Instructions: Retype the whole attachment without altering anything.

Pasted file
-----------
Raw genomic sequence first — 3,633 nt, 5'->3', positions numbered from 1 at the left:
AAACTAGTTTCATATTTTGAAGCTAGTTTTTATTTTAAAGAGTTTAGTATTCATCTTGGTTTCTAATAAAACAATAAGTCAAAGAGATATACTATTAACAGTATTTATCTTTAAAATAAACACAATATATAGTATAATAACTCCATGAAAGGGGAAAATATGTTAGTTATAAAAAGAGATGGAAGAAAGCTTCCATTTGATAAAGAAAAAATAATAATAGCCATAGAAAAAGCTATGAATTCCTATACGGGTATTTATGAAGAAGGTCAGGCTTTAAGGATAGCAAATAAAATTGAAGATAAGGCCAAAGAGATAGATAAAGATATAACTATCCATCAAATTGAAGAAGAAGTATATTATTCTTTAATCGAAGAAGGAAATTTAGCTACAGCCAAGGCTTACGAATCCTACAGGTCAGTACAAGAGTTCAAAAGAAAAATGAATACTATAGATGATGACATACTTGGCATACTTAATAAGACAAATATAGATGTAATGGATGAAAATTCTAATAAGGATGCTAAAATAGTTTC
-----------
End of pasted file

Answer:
Raw genomic sequence first — 3,633 nt, 5'->3', positions numbered from 1 at the left:
AAACTAGTTTCATATTTTGAAGCTAGTTTTTATTTTAAAGAGTTTAGTATTCATCTTGGTTTCTAATAAAACAATAAGTCAAAGAGATATACTATTAACAGTATTTATCTTTAAAATAAACACAATATATAGTATAATAACTCCATGAAAGGGGAAAATATGTTAGTTATAAAAAGAGATGGAAGAAAGCTTCCATTTGATAAAGAAAAAATAATAATAGCCATAGAAAAAGCTATGAATTCCTATACGGGTATTTATGAAGAAGGTCAGGCTTTAAGGATAGCAAATAAAATTGAAGATAAGGCCAAAGAGATAGATAAAGATATAACTATCCATCAAATTGAAGAAGAAGTATATTATTCTTTAATCGAAGAAGGAAATTTAGCTACAGCCAAGGCTTACGAATCCTACAGGTCAGTACAAGAGTTCAAAAGAAAAATGAATACTATAGATGATGACATACTTGGCATACTTAATAAGACAAATATAGATGTAATGGATGAAAATTCTAATAAGGATGCTAAAATAGTTTC